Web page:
Every content item is based on a distinct content type. But items can have more than one taxonomy term—many items will have several. That means that a group of items may share a single term, multiple terms, or all terms. Teams should decide what terms are important to match in order to support specific customer scenarios.
The taxonomy adds additional detail to the content model. Let’s look at how taxonomy works with content types.
When content items are classified with the same taxonomy terms, they may use either the same content type or two different content types.
If they use the same content type, they are alternatives. For example, a bunch of product profiles of different bicycles are alternative items. The exact information in each will be different, but they all follow the same structure and address the same category.
If items address the same category but have different content type structures, then they are companions. For example, if the topic is retirement planning, there may be different content types that are used to present content about that topic: worksheets, advice guides, etc. Companion items can be related through either aggregation or association.
The table below summarizes how content types and taxonomies interact to provide either companion or alternative items for customers.
|The items have the same taxonomy terms||The items are the same content type||The items are alternatives||Descriptions of different products in the same category|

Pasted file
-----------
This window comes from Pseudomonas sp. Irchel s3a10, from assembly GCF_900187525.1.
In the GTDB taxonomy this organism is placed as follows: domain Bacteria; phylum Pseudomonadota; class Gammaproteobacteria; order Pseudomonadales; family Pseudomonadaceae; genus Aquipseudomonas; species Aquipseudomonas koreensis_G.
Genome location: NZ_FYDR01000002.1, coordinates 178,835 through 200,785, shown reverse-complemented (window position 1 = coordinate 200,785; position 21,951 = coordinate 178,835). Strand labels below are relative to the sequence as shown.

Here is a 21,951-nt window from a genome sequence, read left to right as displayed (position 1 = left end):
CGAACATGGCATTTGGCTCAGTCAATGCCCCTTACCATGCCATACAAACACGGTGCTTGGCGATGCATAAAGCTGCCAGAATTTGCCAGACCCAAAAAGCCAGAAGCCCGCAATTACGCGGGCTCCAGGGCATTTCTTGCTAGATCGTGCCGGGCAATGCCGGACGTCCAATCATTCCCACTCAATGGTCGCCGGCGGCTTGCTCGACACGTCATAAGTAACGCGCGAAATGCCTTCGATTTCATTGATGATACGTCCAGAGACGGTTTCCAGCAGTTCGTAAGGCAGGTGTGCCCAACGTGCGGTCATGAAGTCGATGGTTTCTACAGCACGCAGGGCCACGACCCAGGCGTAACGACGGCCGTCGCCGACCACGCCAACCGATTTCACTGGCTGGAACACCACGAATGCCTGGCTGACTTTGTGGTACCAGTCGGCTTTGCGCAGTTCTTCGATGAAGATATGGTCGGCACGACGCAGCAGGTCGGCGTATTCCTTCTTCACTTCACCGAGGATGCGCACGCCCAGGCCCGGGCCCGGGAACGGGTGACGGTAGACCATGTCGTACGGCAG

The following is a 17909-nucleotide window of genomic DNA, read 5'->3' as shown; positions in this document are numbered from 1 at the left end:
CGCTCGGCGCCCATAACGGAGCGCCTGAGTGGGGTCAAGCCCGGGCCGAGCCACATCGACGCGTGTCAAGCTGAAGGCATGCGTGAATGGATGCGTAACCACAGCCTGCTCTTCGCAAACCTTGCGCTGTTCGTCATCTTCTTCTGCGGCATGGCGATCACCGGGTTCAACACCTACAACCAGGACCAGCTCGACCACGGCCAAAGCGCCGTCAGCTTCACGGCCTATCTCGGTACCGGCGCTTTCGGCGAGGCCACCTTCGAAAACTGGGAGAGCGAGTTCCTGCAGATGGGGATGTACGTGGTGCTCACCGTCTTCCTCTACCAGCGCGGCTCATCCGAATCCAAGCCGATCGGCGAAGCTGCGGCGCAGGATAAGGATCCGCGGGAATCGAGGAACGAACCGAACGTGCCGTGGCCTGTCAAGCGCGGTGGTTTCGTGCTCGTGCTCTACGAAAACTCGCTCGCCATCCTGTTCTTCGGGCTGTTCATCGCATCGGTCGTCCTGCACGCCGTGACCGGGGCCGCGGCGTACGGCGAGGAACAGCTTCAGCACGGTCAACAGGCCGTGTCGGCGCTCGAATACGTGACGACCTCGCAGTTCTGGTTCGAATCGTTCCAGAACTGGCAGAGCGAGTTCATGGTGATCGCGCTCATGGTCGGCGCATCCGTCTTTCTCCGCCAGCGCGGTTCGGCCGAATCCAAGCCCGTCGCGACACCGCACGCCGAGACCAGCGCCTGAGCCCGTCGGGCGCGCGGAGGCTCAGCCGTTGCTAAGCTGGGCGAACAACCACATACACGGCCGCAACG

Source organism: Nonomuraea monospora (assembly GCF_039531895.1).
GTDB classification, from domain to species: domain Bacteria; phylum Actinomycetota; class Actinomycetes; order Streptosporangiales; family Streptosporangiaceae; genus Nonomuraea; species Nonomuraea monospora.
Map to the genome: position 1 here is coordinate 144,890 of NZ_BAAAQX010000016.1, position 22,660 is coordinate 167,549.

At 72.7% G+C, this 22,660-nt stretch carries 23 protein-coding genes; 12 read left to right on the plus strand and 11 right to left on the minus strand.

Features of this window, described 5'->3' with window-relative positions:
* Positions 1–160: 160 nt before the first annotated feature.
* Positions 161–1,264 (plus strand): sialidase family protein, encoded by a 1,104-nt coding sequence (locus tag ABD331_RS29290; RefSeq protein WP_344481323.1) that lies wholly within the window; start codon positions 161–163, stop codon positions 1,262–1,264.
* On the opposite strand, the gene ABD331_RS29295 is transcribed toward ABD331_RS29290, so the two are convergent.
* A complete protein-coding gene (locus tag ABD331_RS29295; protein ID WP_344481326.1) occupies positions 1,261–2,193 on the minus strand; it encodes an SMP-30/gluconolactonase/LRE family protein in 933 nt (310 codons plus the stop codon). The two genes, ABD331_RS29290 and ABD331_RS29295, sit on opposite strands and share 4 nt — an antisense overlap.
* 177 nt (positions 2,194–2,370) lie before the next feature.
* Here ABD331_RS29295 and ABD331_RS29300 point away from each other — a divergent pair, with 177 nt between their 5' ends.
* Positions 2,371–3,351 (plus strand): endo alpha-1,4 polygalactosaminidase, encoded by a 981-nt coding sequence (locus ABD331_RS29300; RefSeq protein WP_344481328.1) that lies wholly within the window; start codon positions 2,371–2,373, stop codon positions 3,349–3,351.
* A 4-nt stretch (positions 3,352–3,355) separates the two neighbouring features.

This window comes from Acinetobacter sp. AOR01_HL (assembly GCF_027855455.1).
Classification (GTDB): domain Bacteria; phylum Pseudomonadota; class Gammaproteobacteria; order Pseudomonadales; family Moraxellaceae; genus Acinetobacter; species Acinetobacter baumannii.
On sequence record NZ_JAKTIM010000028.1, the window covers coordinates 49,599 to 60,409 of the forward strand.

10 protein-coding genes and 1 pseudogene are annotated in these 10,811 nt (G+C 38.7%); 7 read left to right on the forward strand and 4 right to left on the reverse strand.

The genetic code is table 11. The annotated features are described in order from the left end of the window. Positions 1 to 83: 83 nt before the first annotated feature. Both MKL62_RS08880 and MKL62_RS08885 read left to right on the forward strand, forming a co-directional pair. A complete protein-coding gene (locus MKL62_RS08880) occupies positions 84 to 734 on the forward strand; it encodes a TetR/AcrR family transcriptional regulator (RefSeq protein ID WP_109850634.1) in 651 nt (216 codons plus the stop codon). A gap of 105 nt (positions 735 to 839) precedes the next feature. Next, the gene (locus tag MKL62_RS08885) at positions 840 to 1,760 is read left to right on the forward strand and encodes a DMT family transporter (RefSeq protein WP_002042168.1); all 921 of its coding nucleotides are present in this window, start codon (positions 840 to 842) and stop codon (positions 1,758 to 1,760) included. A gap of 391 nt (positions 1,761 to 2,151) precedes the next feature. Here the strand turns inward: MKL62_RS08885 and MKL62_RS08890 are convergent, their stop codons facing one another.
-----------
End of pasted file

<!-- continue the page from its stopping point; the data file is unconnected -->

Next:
|The items have the same taxonomy terms||The items are different content types||The items are companions||Different types of travel-related content that address the same destination|
Connecting Purpose and Meaning Together
The content model links together content types that have related purposes in the customer journey. The taxonomy shows how specific items are related. Working together, content types and taxonomies shape the purpose and meaning of content.
The table below presents a framework for how content relationships (purpose) and item relationships (meaning) intersect. The content model can support many different combinations of content. This flexibility makes it possible to support a range of customer needs.
How can teams leverage this flexibility? They should pick the item relationship according to the goal they need to support.
|Provide customers with a more complete view or next steps in their journey||Companion items|
|Provide customers with options to compare similar items at a specific journey step||Alternative items|
|Make a suggestion to customers about something different to explore, allowing them to start a new journey||Connected but unrelated items (Links to other kinds of content)|
As discussed elsewhere, the development of content models should be guided by goals. We can see that the relationships within the content model are important in helping customers navigate through the content and discover what they need.
Planning Combinations Collaboratively
Designing a content model is a team activity.
It’s valuable to get a range of perspectives when thinking about goals and identifying useful content relationships and item relationships. As the content strategist Carrie Hane has noted:
“If you are creating your model collaboratively with stakeholders—and you should be—you are now on the cusp of creating a shared language around content structure and taxonomy. The stakeholders can see clearly how classifying or categorizing is more than just a list of words.”
Content models specify the characteristics of content items. But, more importantly, they’re about what customers can do with that content.